Roaring Fork River running high after Twin Lakes diversion ends |

Roaring Fork River running high after Twin Lakes diversion ends

Brent Gardner-Smith
Aspen Journalism
The Roaring Fork River, running through the Cascades near the Grottos on Independence Pass, mid-day Wednesday before diversions were largely curtailed from the Twin Lakes-Independence Pass diversion system.
Brent Gardner-Smith / Aspen Journalism |

Editor’s note: Aspen Journalism is collaborating with The Aspen Times, the Glenwood Springs Post Independent, the Vail Daily and the Summit Daily News on coverage of rivers and water. More at

ASPEN — The roar was put back in the upper Roaring Fork River this week, as the Twin Lake Reservoir and Canal Co. curtailed its diversions near the top of Independence Pass and let more water flow in the river through Aspen and down to the Colorado River.

The water returned to the river first makes its presence felt in terms of volume, as the Roaring Fork River above Difficult Creek east of Aspen climbed from about 200 cfs Tuesday to about 600 cfs by Thursday morning, swelling the slow-moving section of river through North Star to the upper limit of its banks.

The higher flows in the river as a result of Wednesday’s curtailments had not caused any problems in the valley as of midday Thursday, Pitkin County emergency manger Valerie MacDonald said.

“We still urge caution for people recreating in and around the river,” MacDonald said. “While many in the local community may appreciate the restoration of the natural flows in the river, the swift current, the cold temperature of the water and the now-slippery banks and rocks can catch visitors unaware.”

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This is the third consecutive year the company curtailed its transmountain diversions from Lost Man Creek, Lincoln Creek and the Roaring Fork due to legal and physical constraints.

It is not clear how long it will be before Twin Lakes Co. starts diverting again, lowering flows in the Roaring Fork.

“Once flows in the Arkansas (River) start to drop, which they will eventually, that will create more demand for Twin Lakes water and then we’ll start taking some more,” Twin Lakes Co. President Kevin Lusk said. “But in terms of how much and when, it’s really up to the weather and the different shareholders, in how they are managing their supplies.”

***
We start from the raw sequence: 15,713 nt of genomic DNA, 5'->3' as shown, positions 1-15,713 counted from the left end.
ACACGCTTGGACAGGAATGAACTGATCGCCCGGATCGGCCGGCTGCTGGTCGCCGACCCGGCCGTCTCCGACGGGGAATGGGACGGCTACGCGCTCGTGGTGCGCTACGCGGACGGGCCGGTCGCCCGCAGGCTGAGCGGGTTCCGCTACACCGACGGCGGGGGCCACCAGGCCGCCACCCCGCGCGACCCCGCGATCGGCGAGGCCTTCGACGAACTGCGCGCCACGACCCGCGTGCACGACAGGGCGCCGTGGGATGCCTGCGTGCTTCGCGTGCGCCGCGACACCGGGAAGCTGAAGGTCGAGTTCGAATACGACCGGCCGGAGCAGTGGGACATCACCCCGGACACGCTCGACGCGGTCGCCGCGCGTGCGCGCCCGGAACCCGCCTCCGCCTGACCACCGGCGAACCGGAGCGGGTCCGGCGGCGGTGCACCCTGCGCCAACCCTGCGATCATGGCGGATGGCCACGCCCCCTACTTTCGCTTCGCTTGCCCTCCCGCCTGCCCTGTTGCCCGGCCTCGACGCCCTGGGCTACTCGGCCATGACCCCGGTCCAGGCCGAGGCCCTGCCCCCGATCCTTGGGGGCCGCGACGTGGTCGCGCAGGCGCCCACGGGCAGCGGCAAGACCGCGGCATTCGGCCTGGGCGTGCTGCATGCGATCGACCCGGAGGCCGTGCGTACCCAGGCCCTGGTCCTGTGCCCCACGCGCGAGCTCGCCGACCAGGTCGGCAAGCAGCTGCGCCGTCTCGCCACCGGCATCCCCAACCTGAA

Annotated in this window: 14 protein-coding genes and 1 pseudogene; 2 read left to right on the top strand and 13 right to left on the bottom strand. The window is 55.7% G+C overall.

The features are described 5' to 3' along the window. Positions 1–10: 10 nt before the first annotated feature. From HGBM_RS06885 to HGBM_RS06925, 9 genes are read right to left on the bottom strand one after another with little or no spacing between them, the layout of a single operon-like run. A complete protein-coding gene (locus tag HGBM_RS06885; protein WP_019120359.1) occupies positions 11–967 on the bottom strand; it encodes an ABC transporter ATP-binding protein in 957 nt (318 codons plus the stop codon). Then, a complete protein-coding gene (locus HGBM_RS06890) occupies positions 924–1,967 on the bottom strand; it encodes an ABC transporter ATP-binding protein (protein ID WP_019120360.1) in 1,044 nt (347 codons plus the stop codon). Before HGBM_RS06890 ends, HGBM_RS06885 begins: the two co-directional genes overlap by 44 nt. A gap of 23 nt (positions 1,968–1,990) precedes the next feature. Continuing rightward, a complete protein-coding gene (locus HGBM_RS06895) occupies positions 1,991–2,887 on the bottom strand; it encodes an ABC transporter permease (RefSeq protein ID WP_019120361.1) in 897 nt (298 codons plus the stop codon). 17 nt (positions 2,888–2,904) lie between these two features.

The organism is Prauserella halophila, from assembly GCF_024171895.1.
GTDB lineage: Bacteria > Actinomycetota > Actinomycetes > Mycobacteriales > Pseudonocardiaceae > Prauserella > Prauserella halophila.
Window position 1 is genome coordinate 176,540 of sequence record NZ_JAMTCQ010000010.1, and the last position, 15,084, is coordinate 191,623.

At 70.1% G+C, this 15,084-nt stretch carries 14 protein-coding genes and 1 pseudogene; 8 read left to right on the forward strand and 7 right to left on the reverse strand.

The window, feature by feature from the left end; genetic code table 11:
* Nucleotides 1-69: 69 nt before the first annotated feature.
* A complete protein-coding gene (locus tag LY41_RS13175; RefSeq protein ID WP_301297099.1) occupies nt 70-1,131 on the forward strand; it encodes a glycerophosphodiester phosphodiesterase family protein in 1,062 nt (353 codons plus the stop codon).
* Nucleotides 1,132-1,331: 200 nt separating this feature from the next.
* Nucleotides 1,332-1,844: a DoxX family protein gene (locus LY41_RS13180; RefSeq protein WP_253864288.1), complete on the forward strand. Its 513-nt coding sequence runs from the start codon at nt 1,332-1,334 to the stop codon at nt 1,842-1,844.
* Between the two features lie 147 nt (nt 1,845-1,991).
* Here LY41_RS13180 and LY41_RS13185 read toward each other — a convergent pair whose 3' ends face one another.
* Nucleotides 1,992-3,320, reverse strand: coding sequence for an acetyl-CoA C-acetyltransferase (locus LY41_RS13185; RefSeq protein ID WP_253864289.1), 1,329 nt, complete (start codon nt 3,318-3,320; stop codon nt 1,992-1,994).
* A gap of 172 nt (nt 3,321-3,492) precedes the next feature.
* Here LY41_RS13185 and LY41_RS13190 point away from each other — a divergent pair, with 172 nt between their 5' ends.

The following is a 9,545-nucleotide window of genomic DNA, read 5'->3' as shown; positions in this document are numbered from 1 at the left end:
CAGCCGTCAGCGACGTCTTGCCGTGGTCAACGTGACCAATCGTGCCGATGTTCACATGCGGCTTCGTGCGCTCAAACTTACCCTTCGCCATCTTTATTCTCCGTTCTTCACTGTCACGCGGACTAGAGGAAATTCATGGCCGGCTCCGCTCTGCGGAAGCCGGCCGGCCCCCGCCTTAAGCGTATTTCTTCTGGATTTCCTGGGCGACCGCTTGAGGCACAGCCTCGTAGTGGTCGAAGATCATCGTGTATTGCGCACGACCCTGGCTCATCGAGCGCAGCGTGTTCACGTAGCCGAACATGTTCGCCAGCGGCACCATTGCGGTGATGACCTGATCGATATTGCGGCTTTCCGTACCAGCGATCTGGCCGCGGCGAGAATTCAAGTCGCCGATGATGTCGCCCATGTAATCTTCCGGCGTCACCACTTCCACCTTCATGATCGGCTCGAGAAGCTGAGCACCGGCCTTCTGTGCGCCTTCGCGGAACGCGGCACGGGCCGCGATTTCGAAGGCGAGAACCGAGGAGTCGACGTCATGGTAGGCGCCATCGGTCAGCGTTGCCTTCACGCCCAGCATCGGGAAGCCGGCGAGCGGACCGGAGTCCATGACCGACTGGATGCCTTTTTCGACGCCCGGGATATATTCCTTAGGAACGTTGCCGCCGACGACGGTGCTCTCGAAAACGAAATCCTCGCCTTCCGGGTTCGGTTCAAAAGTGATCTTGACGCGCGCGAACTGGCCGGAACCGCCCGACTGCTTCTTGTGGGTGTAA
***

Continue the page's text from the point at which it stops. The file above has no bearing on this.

Last year, the tunnel was closed from June 14 to 28.

At dawn Wednesday, 598 cfs of water coursed out of the Twin Lakes-Independence Tunnel on the eastern slope after having entered the tunnel at Grizzly Reservoir on Lincoln Creek on the west slope. But by midnight, there was just 5 cfs flowing through the tunnel.

Correspondingly, the flow in Lincoln Creek below Grizzly Reservoir went from a trickle of 2.8 cfs at the start of Wednesday, and ended the day at 319 cfs, which is enough water to make it hard to wade across.

And the rest of the water was being released down Lost Man Creek, the main stem of the Roaring Fork, and three creeks that run into lower Lincoln Creek.

At 10:30 a.m. Wednesday, the tunnel under Independence Pass was fully closed and water was then collected and instead slowly released out of Grizzly Reservoir, with all of the water fully turned out by 9:30 p.m. Wednesday.

Lincoln Creek and the Roaring Fork come together just below Lincoln Gulch Campground and just above the Cascades at the Grottos area on Independence Pass.

At 8:25 p.m. Wednesday, the front edge of the flow of water released in Lincoln Creek reached the confluence with the Fork and quickly changed the character of the creek from walkable to swimmable.

And around the corner from the confluence of the Lincoln Creek and the Fork are the Cascades, which went from mild on Wednesday afternoon to wild by Thursday afternoon when whitewater poured over the rocks in a renewed frenzy of foam and spray.

In addition to adding volume to the river and creeks, the return of natural flows brings the Roaring Fork headwaters back to life, adding an urgency and vibrancy to the flow that’s been missing since the Twin Lakes diversion system was built in the 1930s.

The system originally sent water to sugar beet fields in the Arkansas River basin, but most of the water today goes to Colorado Springs, Pueblo, Pueblo West and Aurora.

The water rights held by Twin Lakes Co. have limitations that can cause it to stop diverting, including a junior diversion right on the Colorado Canal, which takes water from the Arkansas River near Ordway, and the amount of water in Twin Lakes Reservoir, which is owned and operated by the Bureau of Reclamation.

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